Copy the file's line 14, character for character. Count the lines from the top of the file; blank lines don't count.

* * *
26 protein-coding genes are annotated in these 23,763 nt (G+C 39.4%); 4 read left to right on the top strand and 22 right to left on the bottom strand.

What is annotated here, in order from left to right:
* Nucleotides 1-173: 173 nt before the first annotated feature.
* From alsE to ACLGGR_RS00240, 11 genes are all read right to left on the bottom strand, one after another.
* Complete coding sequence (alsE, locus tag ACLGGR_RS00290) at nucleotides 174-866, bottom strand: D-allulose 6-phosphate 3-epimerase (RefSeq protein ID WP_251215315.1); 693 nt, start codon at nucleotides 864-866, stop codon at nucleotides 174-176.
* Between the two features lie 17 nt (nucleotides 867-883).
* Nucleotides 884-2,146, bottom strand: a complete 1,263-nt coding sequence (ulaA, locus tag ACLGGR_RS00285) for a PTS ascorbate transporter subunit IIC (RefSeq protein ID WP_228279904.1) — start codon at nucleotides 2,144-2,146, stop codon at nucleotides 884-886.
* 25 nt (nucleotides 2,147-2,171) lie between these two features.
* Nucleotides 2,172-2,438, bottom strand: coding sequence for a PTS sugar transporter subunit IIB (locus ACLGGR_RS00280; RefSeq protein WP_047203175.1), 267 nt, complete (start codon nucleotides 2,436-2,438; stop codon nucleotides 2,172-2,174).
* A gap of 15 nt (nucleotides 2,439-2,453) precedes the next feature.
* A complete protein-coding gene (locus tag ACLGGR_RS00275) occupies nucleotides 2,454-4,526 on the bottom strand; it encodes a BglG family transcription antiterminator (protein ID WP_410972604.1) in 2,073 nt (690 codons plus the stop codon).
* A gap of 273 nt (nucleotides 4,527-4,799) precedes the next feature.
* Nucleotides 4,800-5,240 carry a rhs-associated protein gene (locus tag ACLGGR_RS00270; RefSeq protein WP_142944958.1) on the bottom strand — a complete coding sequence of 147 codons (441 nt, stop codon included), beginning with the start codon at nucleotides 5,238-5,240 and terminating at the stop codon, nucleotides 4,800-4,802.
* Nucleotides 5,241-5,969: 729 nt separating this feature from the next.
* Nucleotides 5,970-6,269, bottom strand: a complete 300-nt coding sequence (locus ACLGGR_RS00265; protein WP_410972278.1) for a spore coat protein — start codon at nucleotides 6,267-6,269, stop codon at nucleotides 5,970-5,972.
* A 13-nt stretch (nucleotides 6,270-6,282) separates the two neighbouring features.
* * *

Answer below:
* Nucleotides 5,241-5,969: 729 nt separating this feature from the next.